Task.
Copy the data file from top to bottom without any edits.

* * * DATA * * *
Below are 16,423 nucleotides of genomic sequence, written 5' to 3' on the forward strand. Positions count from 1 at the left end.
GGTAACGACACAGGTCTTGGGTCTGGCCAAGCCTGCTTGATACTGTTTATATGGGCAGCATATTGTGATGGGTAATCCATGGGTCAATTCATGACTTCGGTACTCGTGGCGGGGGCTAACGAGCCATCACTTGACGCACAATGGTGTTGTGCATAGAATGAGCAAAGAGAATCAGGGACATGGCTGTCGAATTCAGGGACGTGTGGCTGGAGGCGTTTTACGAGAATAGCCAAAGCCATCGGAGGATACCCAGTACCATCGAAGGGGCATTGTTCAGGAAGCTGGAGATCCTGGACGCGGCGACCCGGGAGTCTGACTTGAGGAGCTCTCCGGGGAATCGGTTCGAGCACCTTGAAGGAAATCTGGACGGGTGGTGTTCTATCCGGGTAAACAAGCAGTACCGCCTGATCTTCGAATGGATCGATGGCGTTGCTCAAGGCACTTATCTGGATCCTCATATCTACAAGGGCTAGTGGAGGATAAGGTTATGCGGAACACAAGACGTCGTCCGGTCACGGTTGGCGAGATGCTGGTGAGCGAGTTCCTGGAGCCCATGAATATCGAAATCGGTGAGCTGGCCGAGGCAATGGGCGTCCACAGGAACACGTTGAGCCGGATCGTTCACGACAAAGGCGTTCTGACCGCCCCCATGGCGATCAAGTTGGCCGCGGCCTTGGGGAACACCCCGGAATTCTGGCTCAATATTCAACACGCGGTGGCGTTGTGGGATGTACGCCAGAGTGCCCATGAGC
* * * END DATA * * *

Below are 16,423 nucleotides of genomic sequence, written 5' to 3' on the forward strand. Positions count from 1 at the left end.
GGTAACGACACAGGTCTTGGGTCTGGCCAAGCCTGCTTGATACTGTTTATATGGGCAGCATATTGTGATGGGTAATCCATGGGTCAATTCATGACTTCGGTACTCGTGGCGGGGGCTAACGAGCCATCACTTGACGCACAATGGTGTTGTGCATAGAATGAGCAAAGAGAATCAGGGACATGGCTGTCGAATTCAGGGACGTGTGGCTGGAGGCGTTTTACGAGAATAGCCAAAGCCATCGGAGGATACCCAGTACCATCGAAGGGGCATTGTTCAGGAAGCTGGAGATCCTGGACGCGGCGACCCGGGAGTCTGACTTGAGGAGCTCTCCGGGGAATCGGTTCGAGCACCTTGAAGGAAATCTGGACGGGTGGTGTTCTATCCGGGTAAACAAGCAGTACCGCCTGATCTTCGAATGGATCGATGGCGTTGCTCAAGGCACTTATCTGGATCCTCATATCTACAAGGGCTAGTGGAGGATAAGGTTATGCGGAACACAAGACGTCGTCCGGTCACGGTTGGCGAGATGCTGGTGAGCGAGTTCCTGGAGCCCATGAATATCGAAATCGGTGAGCTGGCCGAGGCAATGGGCGTCCACAGGAACACGTTGAGCCGGATCGTTCACGACAAAGGCGTTCTGACCGCCCCCATGGCGATCAAGTTGGCCGCGGCCTTGGGGAACACCCCGGAATTCTGGCTCAATATTCAACACGCGGTGGCGTTGTGGGATGTACGCCAGAGTGCCCATGAGC